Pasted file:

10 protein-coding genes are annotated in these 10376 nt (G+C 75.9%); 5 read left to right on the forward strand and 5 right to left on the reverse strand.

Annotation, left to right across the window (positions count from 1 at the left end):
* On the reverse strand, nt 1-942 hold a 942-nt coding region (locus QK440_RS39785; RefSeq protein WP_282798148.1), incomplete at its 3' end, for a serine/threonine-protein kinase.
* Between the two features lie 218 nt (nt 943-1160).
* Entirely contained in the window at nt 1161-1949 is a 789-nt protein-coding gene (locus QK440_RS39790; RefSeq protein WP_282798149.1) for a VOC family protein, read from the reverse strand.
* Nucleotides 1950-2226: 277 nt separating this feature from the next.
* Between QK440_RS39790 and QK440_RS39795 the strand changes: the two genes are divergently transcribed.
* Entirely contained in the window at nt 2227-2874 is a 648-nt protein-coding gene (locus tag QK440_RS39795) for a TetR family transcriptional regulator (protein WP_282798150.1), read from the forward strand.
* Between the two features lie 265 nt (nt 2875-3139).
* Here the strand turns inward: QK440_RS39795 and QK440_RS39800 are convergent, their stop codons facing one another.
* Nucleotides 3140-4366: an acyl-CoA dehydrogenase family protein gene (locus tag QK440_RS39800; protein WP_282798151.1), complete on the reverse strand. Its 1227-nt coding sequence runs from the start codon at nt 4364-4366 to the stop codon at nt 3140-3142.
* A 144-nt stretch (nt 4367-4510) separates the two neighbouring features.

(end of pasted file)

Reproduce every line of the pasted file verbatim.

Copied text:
10 protein-coding genes are annotated in these 10376 nt (G+C 75.9%); 5 read left to right on the forward strand and 5 right to left on the reverse strand.

Annotation, left to right across the window (positions count from 1 at the left end):
* On the reverse strand, nt 1-942 hold a 942-nt coding region (locus QK440_RS39785; RefSeq protein WP_282798148.1), incomplete at its 3' end, for a serine/threonine-protein kinase.
* Between the two features lie 218 nt (nt 943-1160).
* Entirely contained in the window at nt 1161-1949 is a 789-nt protein-coding gene (locus QK440_RS39790; RefSeq protein WP_282798149.1) for a VOC family protein, read from the reverse strand.
* Nucleotides 1950-2226: 277 nt separating this feature from the next.
* Between QK440_RS39790 and QK440_RS39795 the strand changes: the two genes are divergently transcribed.
* Entirely contained in the window at nt 2227-2874 is a 648-nt protein-coding gene (locus tag QK440_RS39795) for a TetR family transcriptional regulator (protein WP_282798150.1), read from the forward strand.
* Between the two features lie 265 nt (nt 2875-3139).
* Here the strand turns inward: QK440_RS39795 and QK440_RS39800 are convergent, their stop codons facing one another.
* Nucleotides 3140-4366: an acyl-CoA dehydrogenase family protein gene (locus tag QK440_RS39800; protein WP_282798151.1), complete on the reverse strand. Its 1227-nt coding sequence runs from the start codon at nt 4364-4366 to the stop codon at nt 3140-3142.
* A 144-nt stretch (nt 4367-4510) separates the two neighbouring features.